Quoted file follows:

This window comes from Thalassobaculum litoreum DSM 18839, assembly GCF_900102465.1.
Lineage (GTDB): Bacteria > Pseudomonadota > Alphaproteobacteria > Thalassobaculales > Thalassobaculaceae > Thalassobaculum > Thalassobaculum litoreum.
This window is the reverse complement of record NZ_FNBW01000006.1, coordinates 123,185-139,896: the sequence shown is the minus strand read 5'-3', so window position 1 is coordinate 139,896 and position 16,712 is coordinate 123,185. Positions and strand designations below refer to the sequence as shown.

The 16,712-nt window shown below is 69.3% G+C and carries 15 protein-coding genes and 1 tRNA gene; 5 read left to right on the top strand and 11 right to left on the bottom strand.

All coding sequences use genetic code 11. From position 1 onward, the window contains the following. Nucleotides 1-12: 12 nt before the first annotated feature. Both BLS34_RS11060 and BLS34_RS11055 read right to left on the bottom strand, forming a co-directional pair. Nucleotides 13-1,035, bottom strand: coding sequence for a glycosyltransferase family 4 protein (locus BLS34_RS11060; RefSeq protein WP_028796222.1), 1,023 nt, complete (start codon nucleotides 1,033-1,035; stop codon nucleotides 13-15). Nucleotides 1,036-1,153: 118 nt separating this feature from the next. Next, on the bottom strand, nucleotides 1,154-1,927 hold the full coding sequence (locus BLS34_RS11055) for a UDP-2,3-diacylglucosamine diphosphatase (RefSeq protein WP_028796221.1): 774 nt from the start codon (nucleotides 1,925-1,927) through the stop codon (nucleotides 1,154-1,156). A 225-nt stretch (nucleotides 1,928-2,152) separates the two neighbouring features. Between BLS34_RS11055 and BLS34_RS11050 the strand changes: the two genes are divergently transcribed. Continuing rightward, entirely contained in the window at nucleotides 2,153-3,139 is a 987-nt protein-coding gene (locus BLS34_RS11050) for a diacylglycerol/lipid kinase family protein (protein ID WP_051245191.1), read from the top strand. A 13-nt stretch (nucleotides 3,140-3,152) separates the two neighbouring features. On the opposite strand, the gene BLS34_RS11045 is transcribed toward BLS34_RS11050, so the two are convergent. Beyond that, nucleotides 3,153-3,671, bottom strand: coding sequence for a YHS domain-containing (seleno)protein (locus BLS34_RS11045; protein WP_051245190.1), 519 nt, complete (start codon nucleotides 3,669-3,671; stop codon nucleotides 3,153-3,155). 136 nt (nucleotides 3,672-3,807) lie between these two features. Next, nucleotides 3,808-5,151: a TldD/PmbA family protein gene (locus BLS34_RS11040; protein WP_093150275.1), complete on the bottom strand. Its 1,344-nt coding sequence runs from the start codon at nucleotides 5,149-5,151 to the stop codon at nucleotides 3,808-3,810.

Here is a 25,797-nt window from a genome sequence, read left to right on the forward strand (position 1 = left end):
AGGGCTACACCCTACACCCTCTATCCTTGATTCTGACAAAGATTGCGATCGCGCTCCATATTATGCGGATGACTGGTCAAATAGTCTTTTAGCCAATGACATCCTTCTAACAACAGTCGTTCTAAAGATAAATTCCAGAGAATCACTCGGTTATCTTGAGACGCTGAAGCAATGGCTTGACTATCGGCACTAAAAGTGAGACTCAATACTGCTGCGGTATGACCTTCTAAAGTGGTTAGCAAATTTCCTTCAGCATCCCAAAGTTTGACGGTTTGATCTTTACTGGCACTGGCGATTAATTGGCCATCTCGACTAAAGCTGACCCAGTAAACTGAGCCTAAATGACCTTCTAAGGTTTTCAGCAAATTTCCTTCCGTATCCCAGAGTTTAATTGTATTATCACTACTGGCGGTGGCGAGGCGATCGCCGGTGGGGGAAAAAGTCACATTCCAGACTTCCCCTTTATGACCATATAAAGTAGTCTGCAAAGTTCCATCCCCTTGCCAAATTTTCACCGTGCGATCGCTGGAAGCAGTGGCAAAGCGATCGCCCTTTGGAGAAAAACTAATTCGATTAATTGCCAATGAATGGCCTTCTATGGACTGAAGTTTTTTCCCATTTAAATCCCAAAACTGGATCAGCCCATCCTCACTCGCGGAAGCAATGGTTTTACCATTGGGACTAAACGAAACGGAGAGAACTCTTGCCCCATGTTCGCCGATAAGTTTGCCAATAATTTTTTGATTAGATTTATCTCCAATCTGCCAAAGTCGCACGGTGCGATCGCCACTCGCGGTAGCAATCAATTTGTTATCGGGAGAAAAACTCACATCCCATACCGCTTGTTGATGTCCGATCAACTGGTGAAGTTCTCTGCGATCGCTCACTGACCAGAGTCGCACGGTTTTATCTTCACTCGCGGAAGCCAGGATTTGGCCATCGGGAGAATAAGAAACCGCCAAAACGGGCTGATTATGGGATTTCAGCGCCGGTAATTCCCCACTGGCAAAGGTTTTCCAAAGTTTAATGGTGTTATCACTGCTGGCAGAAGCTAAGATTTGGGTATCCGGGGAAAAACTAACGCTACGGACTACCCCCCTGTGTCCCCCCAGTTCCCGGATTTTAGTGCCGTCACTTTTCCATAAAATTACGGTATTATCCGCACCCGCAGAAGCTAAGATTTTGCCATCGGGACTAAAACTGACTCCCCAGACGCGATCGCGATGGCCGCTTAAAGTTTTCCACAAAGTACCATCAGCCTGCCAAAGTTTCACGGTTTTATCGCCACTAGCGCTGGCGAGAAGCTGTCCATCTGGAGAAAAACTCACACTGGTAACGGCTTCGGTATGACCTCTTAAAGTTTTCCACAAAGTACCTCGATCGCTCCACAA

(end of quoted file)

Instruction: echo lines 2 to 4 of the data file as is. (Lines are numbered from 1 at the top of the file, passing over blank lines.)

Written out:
Lineage (GTDB): Bacteria > Pseudomonadota > Alphaproteobacteria > Thalassobaculales > Thalassobaculaceae > Thalassobaculum > Thalassobaculum litoreum.
This window is the reverse complement of record NZ_FNBW01000006.1, coordinates 123,185-139,896: the sequence shown is the minus strand read 5'-3', so window position 1 is coordinate 139,896 and position 16,712 is coordinate 123,185. Positions and strand designations below refer to the sequence as shown.

The 16,712-nt window shown below is 69.3% G+C and carries 15 protein-coding genes and 1 tRNA gene; 5 read left to right on the top strand and 11 right to left on the bottom strand.